For one embodiment, the voltage steps are programmed in a register, e.g., using trim circuitry 125 of memory device 100, after fabrication of memory device 100. For another embodiment, the register is a two-bit register that can be programmed to store four different control parameter values corresponding to the voltage steps.

Note that when the voltage BL applied to the bit line that is coupled to a NAND string that includes the target memory cell is maintained at the voltage level 314, the difference between the programming voltage and the voltage BL is such that the target memory cell can be programmed when programming voltage reaches an appropriate value. However, when the voltage BL applied to the bit line that is coupled to a NAND string that includes the target memory cell is at the voltage level 316, e.g., an inhibit voltage, the difference between the programming voltage and the voltage BL is such that the target memory cell is prevented from being programmed, e.g., the target memory remains in an erased state.

The invention allows for to compensating for variations in processing by allowing a variety of initial values and incremental changes in the programming voltages/times. By permitting variations of initial programming voltages and incremental changes, the performance of the device may be tuned after fabrication. It may even facilitate devices with different performance characteristics, allowing the fabricator to provide variations in programming speed without requiring multiple inventories of devices.

Although specific embodiments have been illustrated and described herein, it will be appreciated by those of ordinary skill in the art that any arrangement that is calculated to achieve the same purpose may be substituted for the specific embodiments shown. Many adaptations of the invention will be apparent to those of ordinary skill in the art. Accordingly, this application is intended to cover any adaptations or variations of the invention. It is manifestly intended that this invention be limited only by the following claims and equivalents thereof.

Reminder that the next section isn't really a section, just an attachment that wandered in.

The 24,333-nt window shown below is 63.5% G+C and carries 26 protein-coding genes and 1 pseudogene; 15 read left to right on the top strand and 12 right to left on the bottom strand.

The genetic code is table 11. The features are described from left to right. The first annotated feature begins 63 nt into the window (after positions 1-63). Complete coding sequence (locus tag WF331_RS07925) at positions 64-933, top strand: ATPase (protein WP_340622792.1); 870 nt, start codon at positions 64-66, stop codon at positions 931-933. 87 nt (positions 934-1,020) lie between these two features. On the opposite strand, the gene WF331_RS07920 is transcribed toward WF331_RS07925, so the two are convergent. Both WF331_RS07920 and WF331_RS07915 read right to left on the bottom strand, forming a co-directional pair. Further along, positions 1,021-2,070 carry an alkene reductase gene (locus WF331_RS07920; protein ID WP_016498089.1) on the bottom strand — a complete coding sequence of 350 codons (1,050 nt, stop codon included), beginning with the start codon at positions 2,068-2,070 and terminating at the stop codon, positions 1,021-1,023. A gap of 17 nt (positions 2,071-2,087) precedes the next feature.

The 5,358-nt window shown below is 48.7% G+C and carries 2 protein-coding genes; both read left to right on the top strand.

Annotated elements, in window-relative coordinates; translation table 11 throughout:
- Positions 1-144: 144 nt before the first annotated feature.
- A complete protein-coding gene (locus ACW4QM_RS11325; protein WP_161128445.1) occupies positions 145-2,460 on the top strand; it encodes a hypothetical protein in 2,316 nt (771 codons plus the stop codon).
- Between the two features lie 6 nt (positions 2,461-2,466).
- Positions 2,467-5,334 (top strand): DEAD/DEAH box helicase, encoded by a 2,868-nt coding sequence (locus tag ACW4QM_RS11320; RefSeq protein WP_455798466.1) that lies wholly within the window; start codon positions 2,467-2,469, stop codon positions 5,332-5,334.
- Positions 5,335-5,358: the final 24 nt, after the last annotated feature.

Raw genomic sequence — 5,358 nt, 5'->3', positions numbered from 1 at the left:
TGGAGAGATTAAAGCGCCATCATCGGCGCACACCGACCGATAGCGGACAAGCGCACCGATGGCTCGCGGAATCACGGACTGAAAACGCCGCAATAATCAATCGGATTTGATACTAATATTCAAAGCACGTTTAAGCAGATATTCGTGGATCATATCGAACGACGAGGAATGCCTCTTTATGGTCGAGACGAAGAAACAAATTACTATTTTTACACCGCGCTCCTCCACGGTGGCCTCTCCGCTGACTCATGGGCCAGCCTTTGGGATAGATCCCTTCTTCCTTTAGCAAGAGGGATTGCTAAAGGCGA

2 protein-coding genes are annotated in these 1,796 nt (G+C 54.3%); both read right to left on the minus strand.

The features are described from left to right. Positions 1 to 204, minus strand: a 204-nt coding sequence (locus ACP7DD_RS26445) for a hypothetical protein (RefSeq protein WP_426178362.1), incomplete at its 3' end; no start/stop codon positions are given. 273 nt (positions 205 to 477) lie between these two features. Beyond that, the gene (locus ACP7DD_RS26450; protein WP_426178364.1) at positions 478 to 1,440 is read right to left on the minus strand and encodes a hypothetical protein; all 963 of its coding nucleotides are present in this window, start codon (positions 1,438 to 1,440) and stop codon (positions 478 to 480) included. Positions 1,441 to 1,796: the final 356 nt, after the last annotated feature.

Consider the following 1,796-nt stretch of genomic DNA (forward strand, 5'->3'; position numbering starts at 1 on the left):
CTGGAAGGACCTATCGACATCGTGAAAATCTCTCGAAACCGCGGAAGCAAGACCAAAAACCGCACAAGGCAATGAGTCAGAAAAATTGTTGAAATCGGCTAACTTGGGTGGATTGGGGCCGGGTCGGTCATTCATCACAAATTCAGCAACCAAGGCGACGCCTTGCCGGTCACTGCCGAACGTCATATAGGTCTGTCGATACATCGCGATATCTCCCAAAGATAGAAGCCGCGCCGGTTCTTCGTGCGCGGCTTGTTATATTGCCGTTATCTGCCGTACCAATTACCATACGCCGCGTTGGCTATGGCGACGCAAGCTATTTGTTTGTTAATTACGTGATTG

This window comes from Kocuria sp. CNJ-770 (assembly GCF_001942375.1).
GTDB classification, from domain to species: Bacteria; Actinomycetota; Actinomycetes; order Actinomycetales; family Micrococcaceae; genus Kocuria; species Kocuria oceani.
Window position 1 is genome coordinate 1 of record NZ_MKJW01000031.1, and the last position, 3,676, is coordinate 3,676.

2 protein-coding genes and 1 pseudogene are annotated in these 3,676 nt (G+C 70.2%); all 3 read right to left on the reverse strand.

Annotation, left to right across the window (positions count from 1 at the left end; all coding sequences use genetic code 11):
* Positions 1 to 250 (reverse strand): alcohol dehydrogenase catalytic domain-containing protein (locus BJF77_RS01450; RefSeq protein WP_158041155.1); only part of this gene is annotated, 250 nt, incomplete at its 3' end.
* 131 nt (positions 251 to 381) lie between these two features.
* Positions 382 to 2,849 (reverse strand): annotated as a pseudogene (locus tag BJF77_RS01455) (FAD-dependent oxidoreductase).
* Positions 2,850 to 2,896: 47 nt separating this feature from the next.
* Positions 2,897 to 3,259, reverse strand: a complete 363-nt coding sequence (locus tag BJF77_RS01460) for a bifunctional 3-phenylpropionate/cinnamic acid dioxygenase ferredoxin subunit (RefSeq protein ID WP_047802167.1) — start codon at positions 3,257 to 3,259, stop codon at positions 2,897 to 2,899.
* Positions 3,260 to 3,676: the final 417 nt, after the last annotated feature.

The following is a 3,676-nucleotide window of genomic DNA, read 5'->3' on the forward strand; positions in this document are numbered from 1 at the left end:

Although the invention herein has been described with reference to particular embodiments, it is to be understood that these embodiments are merely illustrative of the principles and applications of the present invention. It is therefore to be understood that numerous modifications may be made to the illustrative embodiments and that other arrangements may be devised without departing from the spirit and scope of the present invention as defined by the appended claims.

Claims (12)

The invention claimed is:
1. A memory system comprising:
a processor;
data connections from the processor to a memory device;
address signal connections from the processor to the memory device;
control signal connections from the processor to the memory device;
wherein the memory device comprises an array of memory cells;
a first register for storing a value corresponding to an initial programming voltage;
a second register for storing a value corresponding to a voltage step; and
control circuitry coupled to the processor and the array of memory cells and the first and second registers;
wherein the control circuitry is adapted to iteratively apply a programming voltage to a control gate of a target memory cell during programming of the target memory cell;
wherein the control circuitry is adapted to apply the programming voltage that is substantially equal to the initial programming voltage on a first iteration;
wherein the control circuitry is adapted to increase the programming voltage by an amount substantially equal to the voltage step during successive iterations; and